The Buttows-Wheeler transform is a function that takes a string $S$ to a new string $S'$ and an index $I$. The new string $S'$ is always an anagram (rearrangement) of the input string $S$.

However, if I pick a random string $S'$ and index $I$, the inverse Burrows-Wheeler transform usually fails. For example, if $S'$ is "QUICK", the (intuitive, block-sorting) inverse method results in the following block:


Clearly, none of the rows is an anagram of "QUICK", no matter the choice of $I$.

What properties must the string $S'$ satisfy so that the block contains at least one anagram of $S'$? (I suspect that if one of them is an anagram, they all are, but I don’t know how to prove it.)

  • $\begingroup$ This is what happens to "aba". reverse_bwt("aba", 0) is "aaa", which is not an anagram. reverse_bwt("aba", 1) is "aba", which is an anagram. However, bwt("aba") is ("baa", 1). reverse_bwt("aba", 2) is "bab", which is not an anagram. It looks like there is not much interesting stuff here. $\endgroup$
    – John L.
    Commented Mar 26, 2022 at 2:04

1 Answer 1


Consider a string with repeats of a letter, for example BANANA. The forward transform will create this block:


Now imagine we label every occurrence of A with 1, 2 or 3 depending on which A in the original word it is.

Observe that the A’s in the leftmost column are in the same order as in the rightmost column. This is because they are both sorted by whatever text comes after them in the original string.

Now imagine we take an arbitrary string $S'$ of length $n$ and label the letters in alphabetical order, but identical letters in order of occurrence. For example, for BANANA the labeling would be:


AAABNN  (sorted)

This list of digits from $1$ to $n$ can be interpreted as a permutation (rearrangement).

In order to be a possible output of the Burrows-Wheeler transform, the string $S'$ must have one of the following properties:

  1. all letters in the string are the same; or
  2. the permutation is a full cycle (i.e. it has order $n$).

For example, the word “QUICK” does not work because Q and C form a separate cycle from the rest of the letters:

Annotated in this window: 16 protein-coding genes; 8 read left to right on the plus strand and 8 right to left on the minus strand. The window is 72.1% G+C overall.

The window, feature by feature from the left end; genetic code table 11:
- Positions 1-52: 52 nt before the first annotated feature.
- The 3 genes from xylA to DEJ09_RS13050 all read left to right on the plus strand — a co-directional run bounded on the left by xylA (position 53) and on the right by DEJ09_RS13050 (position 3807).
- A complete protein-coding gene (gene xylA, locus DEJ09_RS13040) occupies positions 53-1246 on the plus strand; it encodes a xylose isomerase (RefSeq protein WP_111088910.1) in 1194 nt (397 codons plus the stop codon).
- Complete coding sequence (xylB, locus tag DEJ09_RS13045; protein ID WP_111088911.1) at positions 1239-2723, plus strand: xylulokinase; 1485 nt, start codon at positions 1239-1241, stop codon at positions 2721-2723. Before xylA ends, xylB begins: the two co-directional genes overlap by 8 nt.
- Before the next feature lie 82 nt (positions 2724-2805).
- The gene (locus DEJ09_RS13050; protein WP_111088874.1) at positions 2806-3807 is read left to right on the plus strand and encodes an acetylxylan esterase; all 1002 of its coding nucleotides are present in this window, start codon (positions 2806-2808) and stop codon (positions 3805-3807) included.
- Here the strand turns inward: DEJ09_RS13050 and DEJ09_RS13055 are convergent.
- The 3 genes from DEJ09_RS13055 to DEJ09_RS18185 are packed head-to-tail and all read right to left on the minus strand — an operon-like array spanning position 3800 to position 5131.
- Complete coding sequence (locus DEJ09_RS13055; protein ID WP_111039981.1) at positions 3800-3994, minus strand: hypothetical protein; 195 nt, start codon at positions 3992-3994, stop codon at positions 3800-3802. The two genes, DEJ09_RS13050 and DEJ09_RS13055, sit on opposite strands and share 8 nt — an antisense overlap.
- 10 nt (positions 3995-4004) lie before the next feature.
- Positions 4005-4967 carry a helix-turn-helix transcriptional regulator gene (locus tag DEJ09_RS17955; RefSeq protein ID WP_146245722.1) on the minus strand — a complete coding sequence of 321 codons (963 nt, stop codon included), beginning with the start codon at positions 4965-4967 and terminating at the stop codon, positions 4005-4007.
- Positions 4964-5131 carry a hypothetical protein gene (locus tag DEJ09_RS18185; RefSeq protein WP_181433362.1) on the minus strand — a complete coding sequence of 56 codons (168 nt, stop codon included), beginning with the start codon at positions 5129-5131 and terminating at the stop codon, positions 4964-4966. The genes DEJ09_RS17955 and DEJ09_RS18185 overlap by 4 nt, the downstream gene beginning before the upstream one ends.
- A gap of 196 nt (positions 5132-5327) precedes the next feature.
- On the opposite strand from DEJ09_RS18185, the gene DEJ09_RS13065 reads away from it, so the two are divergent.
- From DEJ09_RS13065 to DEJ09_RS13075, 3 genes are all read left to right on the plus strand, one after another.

“QUICK”: Example that does not work

By contrast, “QUIKC” works because the permutation of letters now forms a single complete cycle:

“QUIKC”: Example that works

This property of $S'$ is necessary because without it, the inverse BWT couldn’t reconstruct the string $S$: instead of visiting every character, it would visit only the characters contained in one of the cycles (and visit them multiple times).

This property of $S'$ is also sufficient because once it is met, the inverse BWT can be performed on it to produce a string $S_i$ (with any index $i \in \left\{0..n-1\right\}$). The result of this is a string which will reconstitute $S'$ when run through BWT again.

  • $\begingroup$ Can you share an example that illustrates the property at the end? A proof? $\endgroup$
    – John L.
    Commented Mar 27, 2022 at 1:41
  • $\begingroup$ @JohnL. I added diagrams to show the cycles. An outline of the proof is already in there, but I’m finding it very hard to phrase coherently. The output of BWT necessarily forms a full cycle because of the properties I’ve described. $\endgroup$
    – Timwi
    Commented Mar 27, 2022 at 14:45
  • $\begingroup$ It seems easy to understand the necessity of the property described. I do not see a proof that it is also sufficient. Can you add that? $\endgroup$
    – John L.
    Commented May 24, 2022 at 6:23
  • $\begingroup$ @JohnL. Added :) $\endgroup$
    – Timwi
    Commented May 27, 2022 at 14:24
  • $\begingroup$ Thanks for explaining the idea of a proof. With more effort, a full proof can be obtained indeed. Here is one observation. There are two inverse Burrows-Wheeler transforms. The one used in this answer comes from the last-to-first column mapping. The other one, "the (intuitive, block-sorting) inverse method" that appears in the question seems not useful here. These two inverse methods behave differently when the input string is not an output of BWT. $\endgroup$
    – John L.
    Commented May 27, 2022 at 20:41

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